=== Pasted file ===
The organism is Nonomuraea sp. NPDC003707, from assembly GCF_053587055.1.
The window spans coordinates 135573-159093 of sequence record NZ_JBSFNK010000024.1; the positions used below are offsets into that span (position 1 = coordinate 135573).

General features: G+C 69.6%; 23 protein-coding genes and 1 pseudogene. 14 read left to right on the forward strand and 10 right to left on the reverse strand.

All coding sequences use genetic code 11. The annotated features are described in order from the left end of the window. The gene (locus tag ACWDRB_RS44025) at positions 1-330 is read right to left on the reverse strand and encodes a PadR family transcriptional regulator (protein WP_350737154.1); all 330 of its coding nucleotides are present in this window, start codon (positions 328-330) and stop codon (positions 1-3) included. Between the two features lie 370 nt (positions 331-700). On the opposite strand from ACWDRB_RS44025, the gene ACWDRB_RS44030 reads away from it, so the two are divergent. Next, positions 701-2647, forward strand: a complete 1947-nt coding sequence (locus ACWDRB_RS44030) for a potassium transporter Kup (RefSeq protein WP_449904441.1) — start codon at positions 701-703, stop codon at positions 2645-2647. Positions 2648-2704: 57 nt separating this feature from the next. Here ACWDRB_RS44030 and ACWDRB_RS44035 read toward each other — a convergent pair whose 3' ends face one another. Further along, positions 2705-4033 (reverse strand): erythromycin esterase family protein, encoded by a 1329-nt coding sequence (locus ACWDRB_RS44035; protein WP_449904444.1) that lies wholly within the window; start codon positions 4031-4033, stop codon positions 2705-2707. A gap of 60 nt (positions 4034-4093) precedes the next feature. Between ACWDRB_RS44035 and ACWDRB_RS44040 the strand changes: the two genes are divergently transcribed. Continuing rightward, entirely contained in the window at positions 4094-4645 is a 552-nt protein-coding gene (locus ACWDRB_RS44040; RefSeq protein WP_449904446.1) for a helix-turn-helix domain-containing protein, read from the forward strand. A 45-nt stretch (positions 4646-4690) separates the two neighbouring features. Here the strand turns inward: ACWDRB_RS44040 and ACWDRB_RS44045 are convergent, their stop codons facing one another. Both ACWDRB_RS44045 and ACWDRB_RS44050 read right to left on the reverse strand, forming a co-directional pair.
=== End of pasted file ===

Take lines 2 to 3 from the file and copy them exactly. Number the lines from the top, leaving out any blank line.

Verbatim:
The window spans coordinates 135573-159093 of sequence record NZ_JBSFNK010000024.1; the positions used below are offsets into that span (position 1 = coordinate 135573).

General features: G+C 69.6%; 23 protein-coding genes and 1 pseudogene. 14 read left to right on the forward strand and 10 right to left on the reverse strand.